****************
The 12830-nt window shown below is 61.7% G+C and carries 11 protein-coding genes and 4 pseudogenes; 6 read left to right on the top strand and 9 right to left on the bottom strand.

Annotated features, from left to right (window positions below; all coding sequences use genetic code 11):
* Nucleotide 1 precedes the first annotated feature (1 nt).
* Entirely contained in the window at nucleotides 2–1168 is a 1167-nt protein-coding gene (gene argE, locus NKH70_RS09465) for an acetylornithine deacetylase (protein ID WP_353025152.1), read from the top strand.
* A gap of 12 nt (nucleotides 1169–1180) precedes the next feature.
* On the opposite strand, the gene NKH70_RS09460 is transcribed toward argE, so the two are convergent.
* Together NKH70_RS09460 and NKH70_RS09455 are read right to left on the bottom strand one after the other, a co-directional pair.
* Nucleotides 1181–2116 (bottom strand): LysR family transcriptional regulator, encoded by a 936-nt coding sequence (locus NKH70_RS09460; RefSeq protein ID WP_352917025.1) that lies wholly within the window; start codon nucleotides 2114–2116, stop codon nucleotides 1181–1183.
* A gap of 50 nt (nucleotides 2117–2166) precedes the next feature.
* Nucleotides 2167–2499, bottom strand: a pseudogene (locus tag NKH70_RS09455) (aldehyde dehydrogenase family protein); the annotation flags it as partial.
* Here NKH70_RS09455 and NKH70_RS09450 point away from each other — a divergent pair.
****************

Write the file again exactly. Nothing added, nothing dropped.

The 12830-nt window shown below is 61.7% G+C and carries 11 protein-coding genes and 4 pseudogenes; 6 read left to right on the top strand and 9 right to left on the bottom strand.

Annotated features, from left to right (window positions below; all coding sequences use genetic code 11):
* Nucleotide 1 precedes the first annotated feature (1 nt).
* Entirely contained in the window at nucleotides 2–1168 is a 1167-nt protein-coding gene (gene argE, locus NKH70_RS09465) for an acetylornithine deacetylase (protein ID WP_353025152.1), read from the top strand.
* A gap of 12 nt (nucleotides 1169–1180) precedes the next feature.
* On the opposite strand, the gene NKH70_RS09460 is transcribed toward argE, so the two are convergent.
* Together NKH70_RS09460 and NKH70_RS09455 are read right to left on the bottom strand one after the other, a co-directional pair.
* Nucleotides 1181–2116 (bottom strand): LysR family transcriptional regulator, encoded by a 936-nt coding sequence (locus NKH70_RS09460; RefSeq protein ID WP_352917025.1) that lies wholly within the window; start codon nucleotides 2114–2116, stop codon nucleotides 1181–1183.
* A gap of 50 nt (nucleotides 2117–2166) precedes the next feature.
* Nucleotides 2167–2499, bottom strand: a pseudogene (locus tag NKH70_RS09455) (aldehyde dehydrogenase family protein); the annotation flags it as partial.
* Here NKH70_RS09455 and NKH70_RS09450 point away from each other — a divergent pair.